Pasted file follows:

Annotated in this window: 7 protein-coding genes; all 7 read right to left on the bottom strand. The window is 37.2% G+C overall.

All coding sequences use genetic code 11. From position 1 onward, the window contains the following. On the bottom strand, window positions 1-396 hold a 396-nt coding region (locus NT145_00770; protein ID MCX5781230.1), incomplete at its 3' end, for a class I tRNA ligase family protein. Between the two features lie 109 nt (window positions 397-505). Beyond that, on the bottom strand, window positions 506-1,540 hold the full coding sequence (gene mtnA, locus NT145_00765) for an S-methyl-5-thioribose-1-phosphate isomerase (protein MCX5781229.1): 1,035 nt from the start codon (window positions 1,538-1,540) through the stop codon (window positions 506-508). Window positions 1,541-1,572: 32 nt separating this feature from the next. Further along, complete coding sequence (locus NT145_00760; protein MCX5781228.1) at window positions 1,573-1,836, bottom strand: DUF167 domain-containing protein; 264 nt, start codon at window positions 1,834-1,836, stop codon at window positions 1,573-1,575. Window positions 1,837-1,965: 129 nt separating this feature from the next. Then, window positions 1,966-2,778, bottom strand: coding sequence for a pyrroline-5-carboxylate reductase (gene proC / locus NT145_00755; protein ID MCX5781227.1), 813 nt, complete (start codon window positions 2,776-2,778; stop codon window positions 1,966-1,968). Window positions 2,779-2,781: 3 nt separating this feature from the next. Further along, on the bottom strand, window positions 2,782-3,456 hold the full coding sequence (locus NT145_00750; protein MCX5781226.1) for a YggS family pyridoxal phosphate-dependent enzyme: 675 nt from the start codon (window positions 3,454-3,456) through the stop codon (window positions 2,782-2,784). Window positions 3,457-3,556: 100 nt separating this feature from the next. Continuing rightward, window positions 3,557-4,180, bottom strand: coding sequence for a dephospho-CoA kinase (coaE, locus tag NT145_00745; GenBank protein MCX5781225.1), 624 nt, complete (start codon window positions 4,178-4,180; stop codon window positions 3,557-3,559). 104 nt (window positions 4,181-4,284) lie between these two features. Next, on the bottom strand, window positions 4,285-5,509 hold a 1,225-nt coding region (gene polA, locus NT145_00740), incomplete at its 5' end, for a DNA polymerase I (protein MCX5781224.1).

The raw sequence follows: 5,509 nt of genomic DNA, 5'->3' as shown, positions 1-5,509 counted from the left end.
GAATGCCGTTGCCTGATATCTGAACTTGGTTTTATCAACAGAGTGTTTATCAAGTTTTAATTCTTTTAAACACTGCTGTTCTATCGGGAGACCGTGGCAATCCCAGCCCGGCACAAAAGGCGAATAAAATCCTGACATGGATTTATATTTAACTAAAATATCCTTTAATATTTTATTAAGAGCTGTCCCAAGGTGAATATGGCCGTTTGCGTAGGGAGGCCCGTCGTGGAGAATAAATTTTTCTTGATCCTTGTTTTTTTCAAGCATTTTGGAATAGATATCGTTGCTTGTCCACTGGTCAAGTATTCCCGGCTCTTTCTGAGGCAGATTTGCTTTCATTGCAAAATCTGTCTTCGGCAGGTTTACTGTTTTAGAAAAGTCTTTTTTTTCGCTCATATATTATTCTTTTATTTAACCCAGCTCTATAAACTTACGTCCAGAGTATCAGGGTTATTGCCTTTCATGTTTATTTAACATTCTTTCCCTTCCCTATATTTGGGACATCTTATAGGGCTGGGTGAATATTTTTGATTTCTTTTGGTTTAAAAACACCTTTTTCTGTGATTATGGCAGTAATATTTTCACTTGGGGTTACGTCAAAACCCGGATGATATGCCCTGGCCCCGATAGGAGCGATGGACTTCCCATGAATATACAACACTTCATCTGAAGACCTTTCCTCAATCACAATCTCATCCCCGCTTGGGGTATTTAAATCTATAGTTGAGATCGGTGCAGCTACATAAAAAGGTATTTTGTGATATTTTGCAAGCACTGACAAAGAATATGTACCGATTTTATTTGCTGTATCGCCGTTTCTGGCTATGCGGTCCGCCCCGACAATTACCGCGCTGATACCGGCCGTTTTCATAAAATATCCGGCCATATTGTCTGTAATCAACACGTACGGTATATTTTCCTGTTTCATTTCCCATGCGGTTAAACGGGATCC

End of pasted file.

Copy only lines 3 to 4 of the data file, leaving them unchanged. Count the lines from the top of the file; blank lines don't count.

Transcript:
The raw sequence follows: 5,509 nt of genomic DNA, 5'->3' as shown, positions 1-5,509 counted from the left end.
GAATGCCGTTGCCTGATATCTGAACTTGGTTTTATCAACAGAGTGTTTATCAAGTTTTAATTCTTTTAAACACTGCTGTTCTATCGGGAGACCGTGGCAATCCCAGCCCGGCACAAAAGGCGAATAAAATCCTGACATGGATTTATATTTAACTAAAATATCCTTTAATATTTTATTAAGAGCTGTCCCAAGGTGAATATGGCCGTTTGCGTAGGGAGGCCCGTCGTGGAGAATAAATTTTTCTTGATCCTTGTTTTTTTCAAGCATTTTGGAATAGATATCGTTGCTTGTCCACTGGTCAAGTATTCCCGGCTCTTTCTGAGGCAGATTTGCTTTCATTGCAAAATCTGTCTTCGGCAGGTTTACTGTTTTAGAAAAGTCTTTTTTTTCGCTCATATATTATTCTTTTATTTAACCCAGCTCTATAAACTTACGTCCAGAGTATCAGGGTTATTGCCTTTCATGTTTATTTAACATTCTTTCCCTTCCCTATATTTGGGACATCTTATAGGGCTGGGTGAATATTTTTGATTTCTTTTGGTTTAAAAACACCTTTTTCTGTGATTATGGCAGTAATATTTTCACTTGGGGTTACGTCAAAACCCGGATGATATGCCCTGGCCCCGATAGGAGCGATGGACTTCCCATGAATATACAACACTTCATCTGAAGACCTTTCCTCAATCACAATCTCATCCCCGCTTGGGGTATTTAAATCTATAGTTGAGATCGGTGCAGCTACATAAAAAGGTATTTTGTGATATTTTGCAAGCACTGACAAAGAATATGTACCGATTTTATTTGCTGTATCGCCGTTTCTGGCTATGCGGTCCGCCCCGACAATTACCGCGCTGATACCGGCCGTTTTCATAAAATATCCGGCCATATTGTCTGTAATCAACACGTACGGTATATTTTCCTGTTTCATTTCCCATGCGGTTAAACGGGATCC